- $2.75 million to realign the Regency and Mullers roads dog-legs with Hampstead Road to become a conventional four-way intersection;
- $2.5 million for rail realignment associated with the construction of a new Bakewell Bridge at Mile End; and
- $26.4 million to maintain the AusLink National Network in South Australia.
The Australian Government Minister for Transport and Regional Services, Warren Truss, and the Minister for Local Government, Territories and Roads, Jim Lloyd, outlined the comprehensive Budget funding package today.
"Our ongoing projects and new works to be funded during the next three years directly links spending on transport infrastructure with projected growth and development. In particular, we will strengthen connections between the Riverland and Adelaide, as well as connections off the network," Mr Truss said.
Support for regional infrastructure in 2006-07
Mr Lloyd said AusLink's holistic approach to infrastructure funding rewarded land transport concepts that support growth of regional industries, respond to structural change and strengthen local economic opportunities.
"The West Avenue upgrade, critical to the operation of the Edinburgh Parks industrial park, will proceed in 2006-07," Mr Lloyd said.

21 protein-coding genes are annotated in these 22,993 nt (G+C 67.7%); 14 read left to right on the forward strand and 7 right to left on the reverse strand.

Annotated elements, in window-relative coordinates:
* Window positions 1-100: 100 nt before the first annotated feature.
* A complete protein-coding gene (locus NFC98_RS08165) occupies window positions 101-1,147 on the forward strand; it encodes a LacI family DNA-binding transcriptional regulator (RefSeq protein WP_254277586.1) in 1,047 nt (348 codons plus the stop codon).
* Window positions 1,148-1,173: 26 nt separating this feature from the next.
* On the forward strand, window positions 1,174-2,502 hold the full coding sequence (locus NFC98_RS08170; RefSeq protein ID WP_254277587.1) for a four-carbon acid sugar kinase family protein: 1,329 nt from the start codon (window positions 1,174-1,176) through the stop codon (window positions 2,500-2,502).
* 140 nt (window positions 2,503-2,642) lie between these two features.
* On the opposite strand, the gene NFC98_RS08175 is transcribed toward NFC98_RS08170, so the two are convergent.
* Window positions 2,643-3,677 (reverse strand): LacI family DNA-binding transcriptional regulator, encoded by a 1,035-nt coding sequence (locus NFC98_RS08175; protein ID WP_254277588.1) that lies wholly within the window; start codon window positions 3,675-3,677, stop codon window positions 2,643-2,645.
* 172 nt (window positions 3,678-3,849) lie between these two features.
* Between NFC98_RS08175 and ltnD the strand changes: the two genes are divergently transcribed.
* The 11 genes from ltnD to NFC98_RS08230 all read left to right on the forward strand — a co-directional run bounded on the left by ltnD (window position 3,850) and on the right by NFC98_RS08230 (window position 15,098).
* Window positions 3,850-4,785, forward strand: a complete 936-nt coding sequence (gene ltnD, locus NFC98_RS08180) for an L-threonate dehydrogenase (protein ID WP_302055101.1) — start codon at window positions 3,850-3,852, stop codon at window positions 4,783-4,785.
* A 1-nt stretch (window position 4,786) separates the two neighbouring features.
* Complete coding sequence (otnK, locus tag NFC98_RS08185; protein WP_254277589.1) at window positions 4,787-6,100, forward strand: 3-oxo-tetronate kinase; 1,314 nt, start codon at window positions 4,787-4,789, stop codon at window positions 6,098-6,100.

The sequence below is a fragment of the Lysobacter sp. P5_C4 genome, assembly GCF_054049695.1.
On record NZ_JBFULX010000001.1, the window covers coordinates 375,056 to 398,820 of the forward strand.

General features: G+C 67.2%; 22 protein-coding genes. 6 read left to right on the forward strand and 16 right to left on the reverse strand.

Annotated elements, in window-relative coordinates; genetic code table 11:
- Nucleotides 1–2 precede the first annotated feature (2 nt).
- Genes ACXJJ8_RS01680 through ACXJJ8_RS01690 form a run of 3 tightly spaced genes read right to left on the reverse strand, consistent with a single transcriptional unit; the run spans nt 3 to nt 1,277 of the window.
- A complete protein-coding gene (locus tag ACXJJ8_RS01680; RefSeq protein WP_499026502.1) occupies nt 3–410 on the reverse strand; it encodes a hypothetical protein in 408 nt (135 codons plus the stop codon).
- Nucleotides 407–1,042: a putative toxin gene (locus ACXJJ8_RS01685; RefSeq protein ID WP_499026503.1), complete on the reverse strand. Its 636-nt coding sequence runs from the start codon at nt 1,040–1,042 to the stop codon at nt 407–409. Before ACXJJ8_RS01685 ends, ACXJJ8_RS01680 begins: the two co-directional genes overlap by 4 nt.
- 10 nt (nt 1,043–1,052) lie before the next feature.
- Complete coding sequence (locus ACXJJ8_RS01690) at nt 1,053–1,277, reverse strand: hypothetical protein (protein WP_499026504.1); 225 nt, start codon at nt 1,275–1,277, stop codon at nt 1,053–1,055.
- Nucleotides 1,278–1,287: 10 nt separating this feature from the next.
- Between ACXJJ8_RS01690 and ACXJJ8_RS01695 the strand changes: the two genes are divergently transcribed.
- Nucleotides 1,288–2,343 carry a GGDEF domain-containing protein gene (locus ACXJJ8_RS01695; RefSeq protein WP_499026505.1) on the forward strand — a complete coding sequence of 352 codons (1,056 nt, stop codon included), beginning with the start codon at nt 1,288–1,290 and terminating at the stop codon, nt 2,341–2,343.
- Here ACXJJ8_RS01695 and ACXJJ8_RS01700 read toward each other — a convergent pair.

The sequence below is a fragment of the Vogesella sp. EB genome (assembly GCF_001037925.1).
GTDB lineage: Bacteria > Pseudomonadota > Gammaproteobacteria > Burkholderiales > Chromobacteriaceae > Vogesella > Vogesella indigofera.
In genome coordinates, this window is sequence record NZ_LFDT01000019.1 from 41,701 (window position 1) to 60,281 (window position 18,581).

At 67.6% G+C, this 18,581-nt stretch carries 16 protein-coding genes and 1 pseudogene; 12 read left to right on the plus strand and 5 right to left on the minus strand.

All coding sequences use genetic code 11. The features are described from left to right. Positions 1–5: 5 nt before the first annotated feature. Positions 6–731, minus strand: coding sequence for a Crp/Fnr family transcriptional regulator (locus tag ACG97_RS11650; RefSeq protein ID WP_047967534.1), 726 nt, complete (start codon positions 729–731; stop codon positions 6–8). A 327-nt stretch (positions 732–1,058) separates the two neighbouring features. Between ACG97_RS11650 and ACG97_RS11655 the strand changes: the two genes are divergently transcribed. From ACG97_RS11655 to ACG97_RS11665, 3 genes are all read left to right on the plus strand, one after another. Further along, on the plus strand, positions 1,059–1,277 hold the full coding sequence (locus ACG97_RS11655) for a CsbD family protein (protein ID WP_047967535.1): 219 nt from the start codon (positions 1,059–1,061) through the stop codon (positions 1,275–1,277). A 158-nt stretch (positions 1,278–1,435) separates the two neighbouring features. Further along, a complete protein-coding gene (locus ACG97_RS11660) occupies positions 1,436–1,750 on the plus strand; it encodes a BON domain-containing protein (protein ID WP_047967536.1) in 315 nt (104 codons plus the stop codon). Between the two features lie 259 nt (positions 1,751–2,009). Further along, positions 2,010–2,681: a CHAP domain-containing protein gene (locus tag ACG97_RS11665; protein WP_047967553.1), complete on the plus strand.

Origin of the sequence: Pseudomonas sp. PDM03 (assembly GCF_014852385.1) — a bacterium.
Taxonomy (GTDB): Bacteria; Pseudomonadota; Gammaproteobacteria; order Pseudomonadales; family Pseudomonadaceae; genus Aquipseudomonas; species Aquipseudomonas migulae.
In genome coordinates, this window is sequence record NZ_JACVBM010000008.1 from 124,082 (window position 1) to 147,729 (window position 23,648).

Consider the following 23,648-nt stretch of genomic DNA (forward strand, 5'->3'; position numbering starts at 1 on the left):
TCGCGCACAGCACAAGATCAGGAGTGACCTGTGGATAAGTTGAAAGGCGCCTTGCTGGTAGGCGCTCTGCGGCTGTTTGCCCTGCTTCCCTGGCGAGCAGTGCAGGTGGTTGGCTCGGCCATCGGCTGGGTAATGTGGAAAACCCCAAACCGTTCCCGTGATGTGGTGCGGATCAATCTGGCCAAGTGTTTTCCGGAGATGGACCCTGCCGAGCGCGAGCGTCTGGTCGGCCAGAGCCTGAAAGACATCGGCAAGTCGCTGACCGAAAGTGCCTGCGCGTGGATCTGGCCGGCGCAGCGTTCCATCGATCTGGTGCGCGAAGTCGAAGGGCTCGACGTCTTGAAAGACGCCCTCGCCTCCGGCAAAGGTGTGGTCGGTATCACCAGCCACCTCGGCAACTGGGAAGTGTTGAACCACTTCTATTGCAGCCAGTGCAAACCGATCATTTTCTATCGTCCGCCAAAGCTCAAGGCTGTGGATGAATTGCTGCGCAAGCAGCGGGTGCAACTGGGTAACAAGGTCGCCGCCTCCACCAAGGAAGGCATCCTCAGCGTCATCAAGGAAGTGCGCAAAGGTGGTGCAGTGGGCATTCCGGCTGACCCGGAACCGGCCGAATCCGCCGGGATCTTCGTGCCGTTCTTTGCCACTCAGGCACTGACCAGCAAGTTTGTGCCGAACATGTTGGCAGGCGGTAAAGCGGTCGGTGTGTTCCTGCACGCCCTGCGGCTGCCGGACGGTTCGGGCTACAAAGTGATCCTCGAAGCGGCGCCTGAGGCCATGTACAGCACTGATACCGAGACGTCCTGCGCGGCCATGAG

"Other Australian Government projects underway or recently completed included further reconstruction of the Nangkita Road to provide a more direct transport route between Adelaide and Goolwa and sealing of the Mount Hope-Cummins and Cowell-Kimba arterial roads on the Eyre Peninsula.
Investing in local roads
Mr Lloyd said South Australia's councils will receive a supplementary payment for improving the connectivity of local roads around the state, equivalent to an additional one year of Roads to Recovery funding. The payment will be made in 2005-06 and councils can spend it immediately on projects they nominate. South Australia also gains additional money for roads in unincorporated areas.
"This extra one-off payment in 2005-06 represents a significant $27.7 million injection for local road improvements.